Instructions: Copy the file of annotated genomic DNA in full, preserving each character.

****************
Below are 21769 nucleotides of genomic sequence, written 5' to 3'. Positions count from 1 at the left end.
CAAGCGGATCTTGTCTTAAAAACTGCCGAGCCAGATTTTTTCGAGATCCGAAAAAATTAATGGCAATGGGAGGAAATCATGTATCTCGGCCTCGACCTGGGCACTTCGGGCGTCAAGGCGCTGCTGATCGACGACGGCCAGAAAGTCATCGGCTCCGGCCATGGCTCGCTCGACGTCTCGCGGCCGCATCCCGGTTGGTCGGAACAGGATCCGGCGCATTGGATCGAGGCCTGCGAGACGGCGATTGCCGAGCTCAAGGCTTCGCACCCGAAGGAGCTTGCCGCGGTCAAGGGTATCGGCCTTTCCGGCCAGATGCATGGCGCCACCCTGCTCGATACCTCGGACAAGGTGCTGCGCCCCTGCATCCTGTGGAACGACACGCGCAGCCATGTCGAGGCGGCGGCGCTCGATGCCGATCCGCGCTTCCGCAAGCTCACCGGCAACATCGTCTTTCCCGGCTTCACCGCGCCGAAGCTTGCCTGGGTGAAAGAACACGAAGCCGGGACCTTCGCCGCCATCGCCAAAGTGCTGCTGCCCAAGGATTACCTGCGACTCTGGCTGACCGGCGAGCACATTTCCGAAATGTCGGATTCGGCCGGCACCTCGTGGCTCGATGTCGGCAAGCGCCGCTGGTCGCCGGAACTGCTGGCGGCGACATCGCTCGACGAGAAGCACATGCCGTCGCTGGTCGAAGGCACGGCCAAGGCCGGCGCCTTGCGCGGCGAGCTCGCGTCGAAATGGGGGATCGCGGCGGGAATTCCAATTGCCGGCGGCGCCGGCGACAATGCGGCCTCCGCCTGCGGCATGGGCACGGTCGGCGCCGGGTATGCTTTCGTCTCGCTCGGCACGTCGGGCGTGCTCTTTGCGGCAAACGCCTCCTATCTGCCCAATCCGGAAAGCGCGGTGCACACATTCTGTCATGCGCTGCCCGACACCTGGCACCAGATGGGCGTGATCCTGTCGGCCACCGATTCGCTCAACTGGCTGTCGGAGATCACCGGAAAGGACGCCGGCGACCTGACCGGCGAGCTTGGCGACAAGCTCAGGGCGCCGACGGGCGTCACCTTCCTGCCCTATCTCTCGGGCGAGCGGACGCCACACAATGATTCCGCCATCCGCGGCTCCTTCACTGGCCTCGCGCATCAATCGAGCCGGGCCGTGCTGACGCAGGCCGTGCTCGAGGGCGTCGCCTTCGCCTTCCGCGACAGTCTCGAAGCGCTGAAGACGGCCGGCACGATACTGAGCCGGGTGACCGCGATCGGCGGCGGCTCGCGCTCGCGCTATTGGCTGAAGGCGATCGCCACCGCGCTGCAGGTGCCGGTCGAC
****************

Below are 21769 nucleotides of genomic sequence, written 5' to 3'. Positions count from 1 at the left end.
CAAGCGGATCTTGTCTTAAAAACTGCCGAGCCAGATTTTTTCGAGATCCGAAAAAATTAATGGCAATGGGAGGAAATCATGTATCTCGGCCTCGACCTGGGCACTTCGGGCGTCAAGGCGCTGCTGATCGACGACGGCCAGAAAGTCATCGGCTCCGGCCATGGCTCGCTCGACGTCTCGCGGCCGCATCCCGGTTGGTCGGAACAGGATCCGGCGCATTGGATCGAGGCCTGCGAGACGGCGATTGCCGAGCTCAAGGCTTCGCACCCGAAGGAGCTTGCCGCGGTCAAGGGTATCGGCCTTTCCGGCCAGATGCATGGCGCCACCCTGCTCGATACCTCGGACAAGGTGCTGCGCCCCTGCATCCTGTGGAACGACACGCGCAGCCATGTCGAGGCGGCGGCGCTCGATGCCGATCCGCGCTTCCGCAAGCTCACCGGCAACATCGTCTTTCCCGGCTTCACCGCGCCGAAGCTTGCCTGGGTGAAAGAACACGAAGCCGGGACCTTCGCCGCCATCGCCAAAGTGCTGCTGCCCAAGGATTACCTGCGACTCTGGCTGACCGGCGAGCACATTTCCGAAATGTCGGATTCGGCCGGCACCTCGTGGCTCGATGTCGGCAAGCGCCGCTGGTCGCCGGAACTGCTGGCGGCGACATCGCTCGACGAGAAGCACATGCCGTCGCTGGTCGAAGGCACGGCCAAGGCCGGCGCCTTGCGCGGCGAGCTCGCGTCGAAATGGGGGATCGCGGCGGGAATTCCAATTGCCGGCGGCGCCGGCGACAATGCGGCCTCCGCCTGCGGCATGGGCACGGTCGGCGCCGGGTATGCTTTCGTCTCGCTCGGCACGTCGGGCGTGCTCTTTGCGGCAAACGCCTCCTATCTGCCCAATCCGGAAAGCGCGGTGCACACATTCTGTCATGCGCTGCCCGACACCTGGCACCAGATGGGCGTGATCCTGTCGGCCACCGATTCGCTCAACTGGCTGTCGGAGATCACCGGAAAGGACGCCGGCGACCTGACCGGCGAGCTTGGCGACAAGCTCAGGGCGCCGACGGGCGTCACCTTCCTGCCCTATCTCTCGGGCGAGCGGACGCCACACAATGATTCCGCCATCCGCGGCTCCTTCACTGGCCTCGCGCATCAATCGAGCCGGGCCGTGCTGACGCAGGCCGTGCTCGAGGGCGTCGCCTTCGCCTTCCGCGACAGTCTCGAAGCGCTGAAGACGGCCGGCACGATACTGAGCCGGGTGACCGCGATCGGCGGCGGCTCGCGCTCGCGCTATTGGCTGAAGGCGATCGCCACCGCGCTGCAGGTGCCGGTCGAC